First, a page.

Rise of the Planet of the Apes takes number one the first weekend of the final month of summer, garnering an impressive $54 million dollars and removing Cowboys and Aliens from its barely obtained position at the top. The new Planet of the Apes film had little competition, with the increasingly grotesque and unnecessary release of films in which two people swap bodies resulting in The Change-Up, which managed $13.5 million.

Let us begin with the 2001 release of Tim Burton’s Planet of the Apes. Somehow, this director has an uncanny ability to completely wreck originals, or form an awful original of his own as indicated by Batman. Let’s compare that to Batman Begins, and be done with it. The reason he is incapable of forming a decent remake, although it is remarkable to notice how many viewers actually defend his vision of Planet of the Apes, is thatBurton does not have range. He simply doesn’t have the capacity to adapt to the particular need of a franchise or original.

Although Burton’s 2001 release made money, it is distinctly a Burtonfilm. Every film that Burtonmakes is distinctly his, just like Charlie and the Chocolate Factory, which was vastly inferior to the original simply because it was so incredibly untrue to the Roal Dahl novel’s tone. It had been adapted correctly already, and didn’t need to have Johnny Depp slapped on it, and packaged into a nightmarish, quirky fantasy that is every Burton production. Likewise, Alice in Wonderland had literally the exact same problem. Three remakes, all awful representations of originals which did not in any way fit intoBurton’s mindset of filmmaking.

So, fans of the original franchise, of which there are many (including myself), will rush to Rise of the Planet of the Apes. Even though the CGI seems a bit substandard, ultimately this film appears to be a return to form. We will not be forced to embrace some distorted vision of what someone believes Planet of the Apes should be, and we can watch a film that allows it to be what it is. With name talent like James Franco of 127 Hours involved, and John Lithgow, this film seems like an ideal summer film which is primarily an emotionally driven prequel as well as a worthy addition to a much loved series—and that is why it’s taken number one.

Meanwhile…Poor Jason Bateman. And maybe even Ryan Reynolds for that matter. The Change-Up looks to be about as awful as it sounds, and the concept of switching bodies is still neither appealing or funny to the majority of audiences. I’ve never personally heard praise for Freaky Friday. Now, maybe if people want a laugh, they’ll give it a shot, but ultimately this is studio trash at its worst.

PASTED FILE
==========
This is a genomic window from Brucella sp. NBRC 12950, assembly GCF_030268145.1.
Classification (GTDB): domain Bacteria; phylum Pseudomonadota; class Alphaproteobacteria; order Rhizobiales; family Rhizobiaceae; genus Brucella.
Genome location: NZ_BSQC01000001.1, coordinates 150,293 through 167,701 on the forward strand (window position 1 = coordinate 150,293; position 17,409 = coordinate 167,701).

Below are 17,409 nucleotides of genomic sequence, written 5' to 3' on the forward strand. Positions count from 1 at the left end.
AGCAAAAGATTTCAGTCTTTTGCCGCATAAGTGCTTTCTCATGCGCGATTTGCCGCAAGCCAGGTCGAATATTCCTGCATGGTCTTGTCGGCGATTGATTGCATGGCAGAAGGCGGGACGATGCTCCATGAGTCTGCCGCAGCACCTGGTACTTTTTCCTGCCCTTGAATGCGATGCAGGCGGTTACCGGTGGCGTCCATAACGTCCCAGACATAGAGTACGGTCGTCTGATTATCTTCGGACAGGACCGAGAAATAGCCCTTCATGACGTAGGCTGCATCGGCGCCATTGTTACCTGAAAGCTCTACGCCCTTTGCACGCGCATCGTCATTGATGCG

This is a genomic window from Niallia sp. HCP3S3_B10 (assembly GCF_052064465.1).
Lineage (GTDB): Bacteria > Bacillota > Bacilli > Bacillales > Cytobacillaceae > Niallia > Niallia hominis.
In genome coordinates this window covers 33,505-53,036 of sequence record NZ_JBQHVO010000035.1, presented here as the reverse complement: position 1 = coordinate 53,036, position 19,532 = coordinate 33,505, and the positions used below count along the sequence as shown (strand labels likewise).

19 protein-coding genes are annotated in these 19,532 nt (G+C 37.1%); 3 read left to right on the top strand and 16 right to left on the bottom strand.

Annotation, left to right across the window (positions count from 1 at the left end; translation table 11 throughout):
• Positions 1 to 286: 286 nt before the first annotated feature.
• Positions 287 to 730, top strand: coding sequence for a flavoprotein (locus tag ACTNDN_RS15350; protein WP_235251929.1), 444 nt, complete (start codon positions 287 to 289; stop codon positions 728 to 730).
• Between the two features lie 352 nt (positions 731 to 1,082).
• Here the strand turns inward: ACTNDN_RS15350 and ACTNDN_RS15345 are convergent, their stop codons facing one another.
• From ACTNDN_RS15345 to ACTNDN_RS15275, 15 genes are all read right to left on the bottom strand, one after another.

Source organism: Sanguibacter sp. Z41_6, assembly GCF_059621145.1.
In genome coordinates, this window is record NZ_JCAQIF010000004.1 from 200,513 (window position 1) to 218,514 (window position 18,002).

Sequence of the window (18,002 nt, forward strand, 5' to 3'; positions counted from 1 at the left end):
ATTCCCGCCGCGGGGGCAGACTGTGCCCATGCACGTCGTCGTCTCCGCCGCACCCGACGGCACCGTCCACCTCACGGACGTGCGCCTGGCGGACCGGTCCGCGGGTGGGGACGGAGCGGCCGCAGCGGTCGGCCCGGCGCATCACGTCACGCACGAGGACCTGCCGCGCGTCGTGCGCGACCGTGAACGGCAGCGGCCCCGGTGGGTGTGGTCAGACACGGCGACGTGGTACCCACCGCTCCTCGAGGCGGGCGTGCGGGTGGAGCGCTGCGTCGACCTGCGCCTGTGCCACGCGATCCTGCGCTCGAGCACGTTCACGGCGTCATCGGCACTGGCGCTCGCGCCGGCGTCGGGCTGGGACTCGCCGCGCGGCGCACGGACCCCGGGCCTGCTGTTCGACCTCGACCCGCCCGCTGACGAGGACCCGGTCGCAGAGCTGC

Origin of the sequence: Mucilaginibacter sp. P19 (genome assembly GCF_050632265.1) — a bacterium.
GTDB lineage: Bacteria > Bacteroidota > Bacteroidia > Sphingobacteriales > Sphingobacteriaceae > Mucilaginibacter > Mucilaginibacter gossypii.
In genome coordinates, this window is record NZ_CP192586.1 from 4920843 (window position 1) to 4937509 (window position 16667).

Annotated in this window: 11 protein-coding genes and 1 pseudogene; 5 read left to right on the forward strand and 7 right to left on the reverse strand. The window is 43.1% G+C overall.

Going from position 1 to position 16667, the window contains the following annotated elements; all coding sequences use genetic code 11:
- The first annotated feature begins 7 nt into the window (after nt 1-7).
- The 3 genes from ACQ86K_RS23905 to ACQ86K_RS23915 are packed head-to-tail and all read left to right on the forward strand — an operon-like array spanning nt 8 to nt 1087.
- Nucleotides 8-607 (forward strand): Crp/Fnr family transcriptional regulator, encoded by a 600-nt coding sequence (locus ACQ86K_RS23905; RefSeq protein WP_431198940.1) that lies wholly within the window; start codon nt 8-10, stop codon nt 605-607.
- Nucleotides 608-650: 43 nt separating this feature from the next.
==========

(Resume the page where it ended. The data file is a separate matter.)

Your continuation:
This weekend looks to be interesting. It’s a clash of genres, if nothing else. The first competitor is 30 Minutes or Less, which I believe has the most potential to take number one. R-rated comedies are feeling lucky this year, and Jesse Eisenberg has definitely built up a fan-base. Also, many audiences enjoyed Zombieland. This team-up should work again, even if this new film has a completely different tone.

Then there’s Final Destination 5. It wouldn’t have been made if the last one hadn’t made profit. So long as they keep making profit, and today’s teenagers like watching other teenagers have sex and get killed in the most gruesome, imaginative way (they’re our future, by the way), these films will keep being made and keep doing well. It should come in around third or fourth, competing with The Smurfs. No way Rise of the Planet of the Apes falls beneath second.  

Glee? 3D? Well, that sounds like a hit to me. At least, for its sadly interested audiences. However, it does have an incredibly (ridiculously) large fan-base, and could be a valid competitor—but in all likelihood, it bombs entirely. Cowboys and Aliens drops to fifth, The Smurfs to fourth. The only variable for me is The Help. No one much cares for a drama these days, but most people care for Emma Stone—particularly after warmly welcomed Easy A and the spotlight from upcoming The Amazing Spiderman.

USA Weekend Box-Office
August 5, 2011

Rank Title Weekend Gross
1   Rise of the Planet of the Apes (2011) $54M $54M
2   The Smurfs (2011) $21M $76.2M
3   Cowboys & Aliens (2011) $15.7M $67.4M
4   The Change-Up (2011) $13.5M $13.5M
5   CaptainAmerica: The First Avenger (2011) $13M $143M
6   Harry Potter and the Deathly Hallows: Part 2 (2011) $12.2M $343M
7   Crazy, Stupid, Love. (2011) $12.1M $42.2M
8   Friends with Benefits (2011) $4.7M $48.5M
9   Horrible Bosses (2011) $4.62M $105M
10   Transformers: Dark of the Moon (2011) $3.02M $344M